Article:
The Recorder – Connecting the dots by columnist John Bos: Selective dishonesty

In their book “In Search of an Audience”, authors Bradley Morrison and Kay Fliehr wrote: “We were inevitably led to a conclusion best expressed by a public relations professional, John Bos, now general manager of the Theater des living arts of Philadelphia, speaking at a national conference; “The press officer in resident theaters is exercising selective honesty. They must seek only the honest presentation of who they are. It does not involve the management or control of hard information.

In fact, I was referring to a specific PR episode when, before Philadelphia, I was publicity manager for the highly regarded Arena Stage in Washington, D.C. We got a negative review from the Washington Post, but good reviews in the evening of the Star era and Daily News. The Post was by far the most important newspaper when it came to influencing our audience. His well-known critic had exhausted our production. What did I want readers to read without avoiding this review in our weekly newspaper ads? I couldn’t just ignore it because that would be like avoiding a bad review. I decided to tell selective truths from all the reviews by interspersing the negative Post quotes with the positive Star and News quotes. I wanted to infer, “See? That’s one man’s opinion! Look what other people have to say!

I remembered my “selective honesty” quote thinking about today’s communications environment that is destroying democracy by employing selective dishonesty – especially in Russia and the United States.

The “information revolution” that revolves around us began on October 4, 1957, the day Russia launched Sputnik. Considered “the dawn of the space age”, Sputnik had far greater negative impacts on Earth than in outer space. The plethora of impacts of disinformation on democracy stem from the same nation that launched that damn satellite 65 years ago and the invasion of Ukraine in February earlier this year.

According to the United Nations Office for Outer Space Affairs, there were 7,389 individual satellites (Sputniks) in space at the end of April 2021. Since the creation of the United Nations database, 11,139 satellites have been launched, of which only 7,389 are actually in spacer. The rest either burned up in the atmosphere or fell back to Earth as debris.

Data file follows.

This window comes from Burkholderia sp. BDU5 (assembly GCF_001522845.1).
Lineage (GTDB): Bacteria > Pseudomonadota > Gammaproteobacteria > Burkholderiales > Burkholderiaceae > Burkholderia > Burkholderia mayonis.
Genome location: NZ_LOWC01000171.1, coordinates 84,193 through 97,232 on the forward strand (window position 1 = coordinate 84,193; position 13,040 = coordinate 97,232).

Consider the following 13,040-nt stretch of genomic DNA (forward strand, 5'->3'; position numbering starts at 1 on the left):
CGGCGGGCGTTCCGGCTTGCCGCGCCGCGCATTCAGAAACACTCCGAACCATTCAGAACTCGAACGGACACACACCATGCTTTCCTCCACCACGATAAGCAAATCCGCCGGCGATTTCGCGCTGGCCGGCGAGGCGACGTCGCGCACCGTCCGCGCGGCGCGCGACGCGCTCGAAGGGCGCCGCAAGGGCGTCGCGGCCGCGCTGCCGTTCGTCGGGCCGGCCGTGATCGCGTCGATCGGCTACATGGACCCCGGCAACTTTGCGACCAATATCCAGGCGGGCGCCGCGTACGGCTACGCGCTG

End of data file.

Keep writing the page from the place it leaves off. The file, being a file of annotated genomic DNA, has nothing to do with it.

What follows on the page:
The purpose of 1,832 of these satellites is communication. Without them, there would be no World Wide Web. There would be no internet. There would be no Facebook, Twitter, TikTok and the fake news ecosystem that feeds on some of our deepest human instincts. Respondents to a Pew Research Center study said that “humans’ primary quest for success and power – their ‘survival’ instinct – will continue to degrade the online information environment over the next decade. They predicted that manipulative actors will use new digital tools to tap into humans’ innate preference for comfort and convenience and their thirst for answers they find in reinforcing echo chambers.

In The New York Times on March 13, Richard Hasen wrote that “the same information revolution that brought us Netflix, podcasts, and knowledge of the world into our smartphone-holding hands has also undermined American democracy.” “There is no doubt,” he said, “that virally-spread political disinformation and raving invective about stolen and rigged elections threaten the foundation of our republic. It will take legal and policy changes to strengthen this foundation, and that may not be enough.

“We now live in a time of extreme partisanship and weak political parties that can no longer serve as restraining influences on extremists within their ranks,” Hasen said. “It’s expensive to produce quality journalism, but cheap to produce polarizing political ‘takes’ and easily shareable misinformation. The business model of local newspapers and accurate news gathering has collapsed over the past two decades.

Without intact and viable professional journalism, “news” will increasingly be shaped to avoid, divert or deny what is real in the service of those who would exploit American democracy for their own financial, power and political ends.

To sum things up, Hasen writes, “If we had the polarized politics of today but the information technology of the 1950s, we would almost certainly not have seen the January 6, 2021, uprising on the US Capitol. United States “.

Selective dishonesty has infected the truth in today’s “news”.

“Connecting the Dots” appears every other Saturday in the Recorder. John Bos is a contributing writer for Green Energy Times and the publisher of a new children’s book “After the Race”. Questions and comments on today’s column can be sent to [email protected]

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